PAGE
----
THE prospect of no more money for teaching in Gordon Brown's public expenditure reforms has cast a shadow over hopes for more science funding.
Economists and university finance chiefs warned that the Chancellor's spending package is unlikely to end the financial "nuclear winter" in higher education. Tony Travers, Greater London research centre director at the London School of Economics, predicted a "continuing freeze or erosion on the unit of resource".
He said: "I do not think there will be any let up in university funding per student or pay. Now is as good as it will ever get for university funding."
The main points in the Chancellor's announcement last week were:
* two years of public spending freezes to be followed by average real increases of 2.75 per cent a year
* departmental spending plans and budgets to be fixed for three years at a time
* more capital spending, including greater investment in the science and technology base
* student loans switched to resource-based accounting, releasing Pounds 500 million from next year
* separation of current and capital spending, with more capital spending balanced by a tighter rein on current spending
* promotion of new public/private partnerships.
On the student loans accounting change, Diana Warwick, chief executive of the Committee of Vice Chancellors and Principals, warned: "The additional funds generated from the government's new student funding scheme should be reinvested in maintaining the quality of, and improving access to, higher education."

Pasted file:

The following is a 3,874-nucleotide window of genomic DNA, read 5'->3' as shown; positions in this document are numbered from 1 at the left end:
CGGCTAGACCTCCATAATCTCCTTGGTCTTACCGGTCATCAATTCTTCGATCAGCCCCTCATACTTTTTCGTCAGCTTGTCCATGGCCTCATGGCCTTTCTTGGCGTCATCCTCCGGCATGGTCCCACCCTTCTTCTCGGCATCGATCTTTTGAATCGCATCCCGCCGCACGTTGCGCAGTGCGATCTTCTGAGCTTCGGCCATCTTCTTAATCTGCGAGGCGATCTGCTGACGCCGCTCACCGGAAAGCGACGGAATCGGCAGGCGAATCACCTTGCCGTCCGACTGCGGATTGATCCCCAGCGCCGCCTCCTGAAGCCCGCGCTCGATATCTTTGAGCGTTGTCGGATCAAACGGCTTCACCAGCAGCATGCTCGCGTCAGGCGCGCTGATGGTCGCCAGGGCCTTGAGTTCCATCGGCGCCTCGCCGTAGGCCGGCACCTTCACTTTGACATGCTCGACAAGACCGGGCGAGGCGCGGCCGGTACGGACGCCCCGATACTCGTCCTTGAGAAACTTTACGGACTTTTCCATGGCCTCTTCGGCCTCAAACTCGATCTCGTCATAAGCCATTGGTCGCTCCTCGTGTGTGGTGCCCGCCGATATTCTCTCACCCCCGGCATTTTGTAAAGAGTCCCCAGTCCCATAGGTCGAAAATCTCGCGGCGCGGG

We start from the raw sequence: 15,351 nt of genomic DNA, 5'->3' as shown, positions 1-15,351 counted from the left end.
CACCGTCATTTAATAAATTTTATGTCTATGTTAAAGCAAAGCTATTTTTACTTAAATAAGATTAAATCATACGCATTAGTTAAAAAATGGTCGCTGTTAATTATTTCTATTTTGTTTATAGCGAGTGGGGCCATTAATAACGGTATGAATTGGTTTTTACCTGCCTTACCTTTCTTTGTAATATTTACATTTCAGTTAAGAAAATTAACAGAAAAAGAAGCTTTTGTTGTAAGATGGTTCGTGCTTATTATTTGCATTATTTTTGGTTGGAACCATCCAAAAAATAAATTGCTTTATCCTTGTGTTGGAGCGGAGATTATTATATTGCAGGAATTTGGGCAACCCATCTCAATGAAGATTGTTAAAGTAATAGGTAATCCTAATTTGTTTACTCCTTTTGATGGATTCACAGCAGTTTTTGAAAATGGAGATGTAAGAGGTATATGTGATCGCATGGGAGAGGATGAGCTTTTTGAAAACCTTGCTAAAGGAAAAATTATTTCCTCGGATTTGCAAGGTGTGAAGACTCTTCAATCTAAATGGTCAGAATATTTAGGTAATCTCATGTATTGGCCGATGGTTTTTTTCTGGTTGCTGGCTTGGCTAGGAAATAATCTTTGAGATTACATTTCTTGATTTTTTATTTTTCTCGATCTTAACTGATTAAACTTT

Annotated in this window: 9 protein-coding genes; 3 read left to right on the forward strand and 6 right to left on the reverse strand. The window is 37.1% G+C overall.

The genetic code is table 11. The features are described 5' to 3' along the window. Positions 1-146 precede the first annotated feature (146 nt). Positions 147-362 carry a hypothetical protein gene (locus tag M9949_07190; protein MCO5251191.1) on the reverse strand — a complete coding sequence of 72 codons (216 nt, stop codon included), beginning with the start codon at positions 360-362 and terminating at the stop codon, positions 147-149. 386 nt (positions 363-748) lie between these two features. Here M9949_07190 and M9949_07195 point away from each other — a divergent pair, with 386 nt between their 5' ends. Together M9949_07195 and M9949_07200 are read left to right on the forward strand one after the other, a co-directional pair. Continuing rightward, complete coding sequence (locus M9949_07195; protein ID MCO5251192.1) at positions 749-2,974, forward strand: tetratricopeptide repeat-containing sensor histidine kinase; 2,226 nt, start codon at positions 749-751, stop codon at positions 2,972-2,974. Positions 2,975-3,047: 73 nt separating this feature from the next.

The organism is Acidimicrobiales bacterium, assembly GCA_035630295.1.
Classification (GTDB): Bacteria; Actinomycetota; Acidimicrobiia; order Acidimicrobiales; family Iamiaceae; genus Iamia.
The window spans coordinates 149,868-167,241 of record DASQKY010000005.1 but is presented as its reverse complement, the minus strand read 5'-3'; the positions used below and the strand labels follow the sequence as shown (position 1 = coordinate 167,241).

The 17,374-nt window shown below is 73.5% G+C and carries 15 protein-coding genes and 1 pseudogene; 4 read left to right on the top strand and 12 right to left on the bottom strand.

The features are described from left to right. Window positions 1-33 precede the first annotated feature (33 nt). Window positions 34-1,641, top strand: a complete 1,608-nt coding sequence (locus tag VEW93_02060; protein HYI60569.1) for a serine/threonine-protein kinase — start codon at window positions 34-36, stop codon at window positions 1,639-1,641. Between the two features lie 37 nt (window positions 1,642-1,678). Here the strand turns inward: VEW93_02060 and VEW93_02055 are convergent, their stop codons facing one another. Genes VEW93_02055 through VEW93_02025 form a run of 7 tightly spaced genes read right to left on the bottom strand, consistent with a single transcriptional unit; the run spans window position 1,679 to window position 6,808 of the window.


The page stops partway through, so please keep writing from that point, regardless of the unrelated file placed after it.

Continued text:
Tony Bruce, CVCP policy director, said the government could do more to lift constraints on student loans. The move to resource-based accounting would not make it any easier for loans to be extended, he said. Andrew Pakes, president of the National Union of Students, was concerned that it appeared there might be no more money for maintaining standards.
Higher education funding experts warned that some of Mr Brown's proposals might be a backward step. Steve Chicken, the Open University's finance chief and chairman of the Finance Directors Group, said: "The crucial issue is the actual size of public expenditure and how much filters through to higher education.
The Chancellor's plans to separate current from capital expenditure could cause problems if applied directly to higher education funding, even though it might bring more cash for buildings and equipment, he said.